The novel has won the 2003 Pulitzer Prize for Fiction, and for once this reader here agrees. In good literary tradition, Eugenides has found an “unheard of event”, which he narrates in a truly Homeric epic style.
Callie, his heroine, is born a hermaphrodite. This seems to be the latest narrative fashion and gives Eugenides a good excuse for digging up Callie´s family history back to its roots in Asia Minor. And Eugenides is a brilliant story-teller! You never tire of hearing more and more details about Greek-Turkish relations, family traditions back on that small island, and then following Callie´s grandparents to the New World.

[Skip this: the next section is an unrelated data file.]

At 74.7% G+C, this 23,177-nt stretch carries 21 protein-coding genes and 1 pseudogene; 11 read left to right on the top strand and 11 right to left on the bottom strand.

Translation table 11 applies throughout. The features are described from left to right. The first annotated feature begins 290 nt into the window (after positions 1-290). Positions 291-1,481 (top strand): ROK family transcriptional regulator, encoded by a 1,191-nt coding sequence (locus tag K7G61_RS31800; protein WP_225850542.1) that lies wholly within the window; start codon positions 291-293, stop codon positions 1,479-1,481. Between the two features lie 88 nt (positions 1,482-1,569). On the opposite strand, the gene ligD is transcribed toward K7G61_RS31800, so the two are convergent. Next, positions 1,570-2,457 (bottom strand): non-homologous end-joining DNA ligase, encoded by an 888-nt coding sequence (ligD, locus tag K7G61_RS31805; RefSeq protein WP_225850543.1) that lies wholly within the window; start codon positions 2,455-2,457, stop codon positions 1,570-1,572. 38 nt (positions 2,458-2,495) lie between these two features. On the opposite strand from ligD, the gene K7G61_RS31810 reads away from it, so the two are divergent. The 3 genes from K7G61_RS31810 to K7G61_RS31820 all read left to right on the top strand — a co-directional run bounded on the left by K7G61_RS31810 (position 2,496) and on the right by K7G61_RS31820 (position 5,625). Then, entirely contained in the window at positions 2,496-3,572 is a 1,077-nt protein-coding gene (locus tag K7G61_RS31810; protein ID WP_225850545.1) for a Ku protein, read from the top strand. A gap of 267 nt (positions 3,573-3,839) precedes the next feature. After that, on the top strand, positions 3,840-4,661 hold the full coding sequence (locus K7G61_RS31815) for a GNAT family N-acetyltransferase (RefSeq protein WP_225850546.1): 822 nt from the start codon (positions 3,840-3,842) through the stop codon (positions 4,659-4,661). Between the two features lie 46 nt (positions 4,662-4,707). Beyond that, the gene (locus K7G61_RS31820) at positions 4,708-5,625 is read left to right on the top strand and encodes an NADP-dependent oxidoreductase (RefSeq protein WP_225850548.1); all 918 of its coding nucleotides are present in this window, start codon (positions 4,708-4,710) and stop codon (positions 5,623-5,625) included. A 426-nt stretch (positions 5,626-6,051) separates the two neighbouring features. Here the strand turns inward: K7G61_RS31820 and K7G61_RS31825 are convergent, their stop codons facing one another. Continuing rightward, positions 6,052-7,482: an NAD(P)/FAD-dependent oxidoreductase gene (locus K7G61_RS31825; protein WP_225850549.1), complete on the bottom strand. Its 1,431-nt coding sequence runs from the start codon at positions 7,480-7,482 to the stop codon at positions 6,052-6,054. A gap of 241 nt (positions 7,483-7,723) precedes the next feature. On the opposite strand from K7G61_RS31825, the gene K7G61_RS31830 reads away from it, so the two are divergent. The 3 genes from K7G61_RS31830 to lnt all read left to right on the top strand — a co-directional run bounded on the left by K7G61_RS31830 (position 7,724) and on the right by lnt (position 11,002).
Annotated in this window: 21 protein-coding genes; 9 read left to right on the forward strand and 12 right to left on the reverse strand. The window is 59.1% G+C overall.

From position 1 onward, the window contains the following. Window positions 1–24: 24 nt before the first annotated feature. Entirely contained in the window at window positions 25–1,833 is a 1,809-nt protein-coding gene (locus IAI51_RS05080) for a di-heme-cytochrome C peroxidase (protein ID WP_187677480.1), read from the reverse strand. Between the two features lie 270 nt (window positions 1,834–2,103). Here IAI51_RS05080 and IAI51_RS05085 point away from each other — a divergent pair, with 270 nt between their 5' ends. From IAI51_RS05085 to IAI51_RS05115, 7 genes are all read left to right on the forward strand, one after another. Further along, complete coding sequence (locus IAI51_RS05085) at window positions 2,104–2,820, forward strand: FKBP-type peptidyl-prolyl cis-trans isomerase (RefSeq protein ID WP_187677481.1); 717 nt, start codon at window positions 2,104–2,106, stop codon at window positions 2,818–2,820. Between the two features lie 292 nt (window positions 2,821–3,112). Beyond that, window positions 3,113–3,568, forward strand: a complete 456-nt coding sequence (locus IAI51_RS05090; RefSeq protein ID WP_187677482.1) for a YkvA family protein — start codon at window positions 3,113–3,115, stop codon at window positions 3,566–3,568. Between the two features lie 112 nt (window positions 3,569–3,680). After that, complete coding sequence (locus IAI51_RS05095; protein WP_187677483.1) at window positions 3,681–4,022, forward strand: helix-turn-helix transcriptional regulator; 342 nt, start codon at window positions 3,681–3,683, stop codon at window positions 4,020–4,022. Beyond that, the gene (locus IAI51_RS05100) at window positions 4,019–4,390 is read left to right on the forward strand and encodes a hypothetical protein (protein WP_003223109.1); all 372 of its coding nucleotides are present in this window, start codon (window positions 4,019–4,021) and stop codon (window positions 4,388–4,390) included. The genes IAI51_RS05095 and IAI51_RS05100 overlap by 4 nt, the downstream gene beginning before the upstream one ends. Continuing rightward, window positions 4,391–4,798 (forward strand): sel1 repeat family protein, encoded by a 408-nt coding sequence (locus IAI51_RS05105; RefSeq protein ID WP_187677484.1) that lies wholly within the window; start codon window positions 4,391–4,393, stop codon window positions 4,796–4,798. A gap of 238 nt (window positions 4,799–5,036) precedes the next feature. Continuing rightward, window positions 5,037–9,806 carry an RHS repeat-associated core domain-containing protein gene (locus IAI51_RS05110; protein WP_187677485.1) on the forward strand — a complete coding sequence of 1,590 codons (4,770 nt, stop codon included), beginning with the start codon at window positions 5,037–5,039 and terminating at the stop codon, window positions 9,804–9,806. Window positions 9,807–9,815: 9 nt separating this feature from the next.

Like the author the reader sees everything through Callie´s mind, which stretches probability a bit, as Callie obviously can´t know, what was going on inside her grandparents´minds. But Eugenides tells all this tongue-in-cheek and the reader chortles along.
At the centre of the novel is Callie´s development from her earliest stage, another good old literary tradition of the “Entwicklungsroman”. Unlike classical authors like the German Kleist, he doesn´t shroud unusual sexual predispositions in mystery, but uses them to give the age old topic of the pains of growing up new twists and turns.
One of his critics calls the novel “a big ,fat, funny American book without which no chattering-class home is complete”.